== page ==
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Electricity providers: System strong, storm stronger

Aug. 21, 2013
 
Workers from Pieperline clear power lines in Hortonville on Aug. High winds resulted in severe damage in the area.
Workers from Pieperline clear power lines in Hortonville on Aug. High winds resulted in severe damage in the area. / Sharon Cekada/Post-Crescent Media
An Asplundh Tree Expert Co. worker removes trees from power lines in Hortonville on Aug. 7. / Sharon Cekada/Post-Crescent Media

Be prepared

• Safely trim tree branches near the power line leading to your house. Before doing so, however, contact the utility company so the power can be turned off.
• Buy a generator. Whole-house generators should be installed by certified technicians according to code. Portable generators — usually gas-operated — should be positioned outside, away from open windows and vents to prevent carbon monoxide poisoning. Do not run them indoors or in a garage.
• Use battery backup for sump pumps to prevent basement flooding during prolonged outages.
Source: We Energies

More

APPLETON — Power systems in the Fox Valley are built to withstand strong wind and heavy ice, but the storm that struck Aug. 6-7 overwhelmed that infrastructure.

All told, We Energies replaced 157 poles, 92 transformers and 58,250 feet of wire, said Brian Manthey, spokesman for the utility company.

“There are limitations to the system,” he said. “It can stand up to great storms. We haven’t had anything to this magnitude in the Fox Valley with that many customers out in recent memory.”

The line of thunderstorms that whipped through the region overnight spawned six tornadoes and powerful straight-line winds that ripped apart buildings, trees and power lines from Waupaca to Kewaunee counties. Wind speeds reached 100 mph. The damage estimate is $31 million.

At its peak Aug. 7, more than 60,000 We Energies customers lost power, including both of Appleton’s hospitals.

No economically viable system could have held up to the tornadoes and trees that snarled lines, Manthey said. Installing underground electrical wires costs about six times that of overhead placement, he said.

“We replaced more than 10 miles of overhead line with 500 workers,” Manthey said. “That type of work, if planned ahead of time, would take about four months and we did it in about three days.”

In recent years, the utility started a “top feeder” program that surveys 120 of the 1,800 “backbone” lines annually for outages and needed repairs.

In addition, Manthey said the utility works with the California-based Electric Power Research Institute on innovative recovery plans. That agency is pioneering a new airborne damage assessment that can help coordinate repair strategies.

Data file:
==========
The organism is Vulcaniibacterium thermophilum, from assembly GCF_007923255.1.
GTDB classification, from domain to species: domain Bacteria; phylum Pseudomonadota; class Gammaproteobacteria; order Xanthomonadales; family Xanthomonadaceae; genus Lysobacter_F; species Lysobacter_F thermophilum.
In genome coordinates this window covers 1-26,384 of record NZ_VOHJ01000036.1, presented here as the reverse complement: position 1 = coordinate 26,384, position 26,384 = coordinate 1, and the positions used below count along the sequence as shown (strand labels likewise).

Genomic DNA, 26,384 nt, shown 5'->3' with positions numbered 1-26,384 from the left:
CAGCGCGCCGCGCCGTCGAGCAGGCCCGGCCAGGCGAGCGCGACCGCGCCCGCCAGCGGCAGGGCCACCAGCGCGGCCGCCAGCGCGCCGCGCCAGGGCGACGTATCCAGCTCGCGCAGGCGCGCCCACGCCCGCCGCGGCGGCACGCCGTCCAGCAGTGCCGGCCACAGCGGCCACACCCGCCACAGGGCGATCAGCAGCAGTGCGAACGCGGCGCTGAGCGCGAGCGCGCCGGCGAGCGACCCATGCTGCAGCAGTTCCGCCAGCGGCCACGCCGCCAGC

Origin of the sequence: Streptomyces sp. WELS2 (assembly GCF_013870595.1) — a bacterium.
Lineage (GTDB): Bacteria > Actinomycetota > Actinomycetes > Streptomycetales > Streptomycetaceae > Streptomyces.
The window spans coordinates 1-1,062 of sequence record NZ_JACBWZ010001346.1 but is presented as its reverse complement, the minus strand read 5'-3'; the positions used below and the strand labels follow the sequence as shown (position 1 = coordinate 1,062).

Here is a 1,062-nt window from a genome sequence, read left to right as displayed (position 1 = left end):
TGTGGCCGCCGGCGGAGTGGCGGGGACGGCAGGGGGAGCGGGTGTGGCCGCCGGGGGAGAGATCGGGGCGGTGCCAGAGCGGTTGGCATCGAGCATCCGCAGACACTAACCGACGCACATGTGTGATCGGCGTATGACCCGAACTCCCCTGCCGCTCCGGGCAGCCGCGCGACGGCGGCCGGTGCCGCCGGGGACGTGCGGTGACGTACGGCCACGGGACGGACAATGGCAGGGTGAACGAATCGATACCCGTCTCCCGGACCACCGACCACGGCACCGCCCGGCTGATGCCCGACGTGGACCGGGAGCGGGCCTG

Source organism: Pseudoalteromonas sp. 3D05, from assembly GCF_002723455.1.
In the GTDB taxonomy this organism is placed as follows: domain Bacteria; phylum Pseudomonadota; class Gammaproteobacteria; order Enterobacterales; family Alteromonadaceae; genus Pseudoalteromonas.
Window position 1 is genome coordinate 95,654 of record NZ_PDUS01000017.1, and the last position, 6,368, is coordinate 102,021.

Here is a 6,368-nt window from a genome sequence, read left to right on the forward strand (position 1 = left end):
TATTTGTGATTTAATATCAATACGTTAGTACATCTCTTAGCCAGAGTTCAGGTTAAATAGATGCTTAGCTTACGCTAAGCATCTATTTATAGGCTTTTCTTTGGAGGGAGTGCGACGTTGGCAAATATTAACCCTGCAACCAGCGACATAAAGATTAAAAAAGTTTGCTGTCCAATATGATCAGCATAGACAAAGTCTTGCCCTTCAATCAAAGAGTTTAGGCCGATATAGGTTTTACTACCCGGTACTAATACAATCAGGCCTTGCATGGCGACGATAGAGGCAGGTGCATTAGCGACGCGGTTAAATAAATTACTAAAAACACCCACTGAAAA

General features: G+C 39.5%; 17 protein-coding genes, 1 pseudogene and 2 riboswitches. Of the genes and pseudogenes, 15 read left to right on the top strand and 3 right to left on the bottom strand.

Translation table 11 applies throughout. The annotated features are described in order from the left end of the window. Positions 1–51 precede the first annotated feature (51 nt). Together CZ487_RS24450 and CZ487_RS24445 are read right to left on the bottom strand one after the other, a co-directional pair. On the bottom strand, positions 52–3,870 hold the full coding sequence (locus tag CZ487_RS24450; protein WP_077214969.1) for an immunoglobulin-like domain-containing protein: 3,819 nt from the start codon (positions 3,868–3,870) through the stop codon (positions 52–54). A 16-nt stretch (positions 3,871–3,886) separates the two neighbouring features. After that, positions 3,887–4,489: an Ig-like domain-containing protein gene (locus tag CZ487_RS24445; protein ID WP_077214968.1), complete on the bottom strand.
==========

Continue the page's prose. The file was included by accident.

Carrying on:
After the Fox Valley tornadoes, Manthey said restoration directors flew over the area in a helicopter to take photographs. Then, crew leaders on the ground were fed the images on their laptops in the field.

“That gave some of the crews a head-start on ordering the equipment that was going to be needed and to assess how many crew members they may need in a given area to repair damage,” Manthey said.

Transmission system

While the distribution system in neighborhoods took the brunt of the damage, damage to the transmission system worsened the situation.

Power flows from plants in high-voltage transmission lines to substations, where its intensity is reduced for distribution to residents.

Anne Spaltholz, spokeswoman for American Transmission Company, said the storm took out nine sections of lines and damaged four of its large lattice-style towers. Two substations also were damaged.

“The higher-voltage transmission system is built to sustain very high winds, but what occurred was greater than that,” Spaltholz said.

Transmission towers are constructed of wood and metal, but Spaltholz said damage to the overall system is rare. Still, the company says upgrades “have not kept pace with changing needs.”

To create greater reliability, the company is proposing new high-voltage lines from Appleton to Oconto County. The roughly $235 million project needs approval from state and local regulators.

“The idea is to ensure reliability, so if a line goes out of service we can reconfigure the system to continue power service to customers,” Spaltholz said.

In the wake of the East Coast blackouts in 2003, the company had to conform to stricter vegetation control guidelines and aggressively trim trees that could cause outages.

Wisconsin power supply

Wisconsin has more power than it needs, said Robert Norcross, division administrator at the state Public Service Commission, which regulates utilities.

“We do not have an antiquated system,” Norcross said. “When you have a big storm that knocks down lines, there’s not much you can do about it. Nature has its own issues with our electrical system.”

As of 2012, 63 percent of the state’s power came from coal, 21 percent from nuclear plants, 9 percent from natural gas and 7 percent from renewable energy such as wind.

Norcross said the state has plenty of capacity from power plants, but could be forced to recalculate sources if the federal government clamps down on pollution.

“If laws increase limits on emissions, that would require some of the coal plants to be retired,” Norcross said. “But right now we’re in very good shape and people aren’t losing power due to inadequate supply.”

— Nick Penzenstadler: 920-996-7226, or npenzenstadler@postcrescent.com; on Twitter @npenzenstadler

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